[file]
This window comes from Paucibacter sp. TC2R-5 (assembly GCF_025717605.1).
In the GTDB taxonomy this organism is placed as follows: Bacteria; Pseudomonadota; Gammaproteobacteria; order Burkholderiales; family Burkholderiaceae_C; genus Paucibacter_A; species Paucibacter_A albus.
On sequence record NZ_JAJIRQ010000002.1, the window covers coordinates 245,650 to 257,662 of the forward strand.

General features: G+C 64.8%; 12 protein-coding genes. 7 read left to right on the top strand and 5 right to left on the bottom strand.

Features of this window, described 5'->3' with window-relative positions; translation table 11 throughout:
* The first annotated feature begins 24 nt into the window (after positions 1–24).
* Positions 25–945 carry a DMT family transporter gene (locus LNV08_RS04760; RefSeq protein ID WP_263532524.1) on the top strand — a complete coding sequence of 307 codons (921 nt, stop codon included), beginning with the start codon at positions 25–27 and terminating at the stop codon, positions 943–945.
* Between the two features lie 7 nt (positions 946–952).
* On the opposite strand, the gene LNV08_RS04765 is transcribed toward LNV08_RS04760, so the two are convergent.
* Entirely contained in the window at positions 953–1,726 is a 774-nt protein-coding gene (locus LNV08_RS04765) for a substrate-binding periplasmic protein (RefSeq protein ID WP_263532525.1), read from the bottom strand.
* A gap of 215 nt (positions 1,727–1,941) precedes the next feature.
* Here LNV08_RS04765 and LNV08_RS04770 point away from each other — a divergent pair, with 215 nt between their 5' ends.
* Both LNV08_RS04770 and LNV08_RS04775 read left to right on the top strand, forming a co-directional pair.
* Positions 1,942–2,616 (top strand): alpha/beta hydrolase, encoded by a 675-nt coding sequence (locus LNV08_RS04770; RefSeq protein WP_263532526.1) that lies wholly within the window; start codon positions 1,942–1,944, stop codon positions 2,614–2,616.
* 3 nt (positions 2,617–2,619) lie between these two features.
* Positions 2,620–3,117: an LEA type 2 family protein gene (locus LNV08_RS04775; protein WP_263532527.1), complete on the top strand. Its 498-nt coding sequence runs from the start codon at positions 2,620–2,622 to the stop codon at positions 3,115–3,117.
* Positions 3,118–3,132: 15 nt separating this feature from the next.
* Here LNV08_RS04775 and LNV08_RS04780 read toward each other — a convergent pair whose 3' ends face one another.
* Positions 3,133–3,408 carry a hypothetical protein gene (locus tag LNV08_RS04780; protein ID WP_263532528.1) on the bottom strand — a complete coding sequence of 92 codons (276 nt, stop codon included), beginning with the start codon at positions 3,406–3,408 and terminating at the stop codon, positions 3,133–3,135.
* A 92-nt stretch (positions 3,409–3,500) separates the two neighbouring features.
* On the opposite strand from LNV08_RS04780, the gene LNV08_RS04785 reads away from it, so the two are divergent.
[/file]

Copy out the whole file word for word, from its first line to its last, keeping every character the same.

This window comes from Paucibacter sp. TC2R-5 (assembly GCF_025717605.1).
In the GTDB taxonomy this organism is placed as follows: Bacteria; Pseudomonadota; Gammaproteobacteria; order Burkholderiales; family Burkholderiaceae_C; genus Paucibacter_A; species Paucibacter_A albus.
On sequence record NZ_JAJIRQ010000002.1, the window covers coordinates 245,650 to 257,662 of the forward strand.

General features: G+C 64.8%; 12 protein-coding genes. 7 read left to right on the top strand and 5 right to left on the bottom strand.

Features of this window, described 5'->3' with window-relative positions; translation table 11 throughout:
* The first annotated feature begins 24 nt into the window (after positions 1–24).
* Positions 25–945 carry a DMT family transporter gene (locus LNV08_RS04760; RefSeq protein ID WP_263532524.1) on the top strand — a complete coding sequence of 307 codons (921 nt, stop codon included), beginning with the start codon at positions 25–27 and terminating at the stop codon, positions 943–945.
* Between the two features lie 7 nt (positions 946–952).
* On the opposite strand, the gene LNV08_RS04765 is transcribed toward LNV08_RS04760, so the two are convergent.
* Entirely contained in the window at positions 953–1,726 is a 774-nt protein-coding gene (locus LNV08_RS04765) for a substrate-binding periplasmic protein (RefSeq protein ID WP_263532525.1), read from the bottom strand.
* A gap of 215 nt (positions 1,727–1,941) precedes the next feature.
* Here LNV08_RS04765 and LNV08_RS04770 point away from each other — a divergent pair, with 215 nt between their 5' ends.
* Both LNV08_RS04770 and LNV08_RS04775 read left to right on the top strand, forming a co-directional pair.
* Positions 1,942–2,616 (top strand): alpha/beta hydrolase, encoded by a 675-nt coding sequence (locus LNV08_RS04770; RefSeq protein WP_263532526.1) that lies wholly within the window; start codon positions 1,942–1,944, stop codon positions 2,614–2,616.
* 3 nt (positions 2,617–2,619) lie between these two features.
* Positions 2,620–3,117: an LEA type 2 family protein gene (locus LNV08_RS04775; protein WP_263532527.1), complete on the top strand. Its 498-nt coding sequence runs from the start codon at positions 2,620–2,622 to the stop codon at positions 3,115–3,117.
* Positions 3,118–3,132: 15 nt separating this feature from the next.
* Here LNV08_RS04775 and LNV08_RS04780 read toward each other — a convergent pair whose 3' ends face one another.
* Positions 3,133–3,408 carry a hypothetical protein gene (locus tag LNV08_RS04780; protein ID WP_263532528.1) on the bottom strand — a complete coding sequence of 92 codons (276 nt, stop codon included), beginning with the start codon at positions 3,406–3,408 and terminating at the stop codon, positions 3,133–3,135.
* A 92-nt stretch (positions 3,409–3,500) separates the two neighbouring features.
* On the opposite strand from LNV08_RS04780, the gene LNV08_RS04785 reads away from it, so the two are divergent.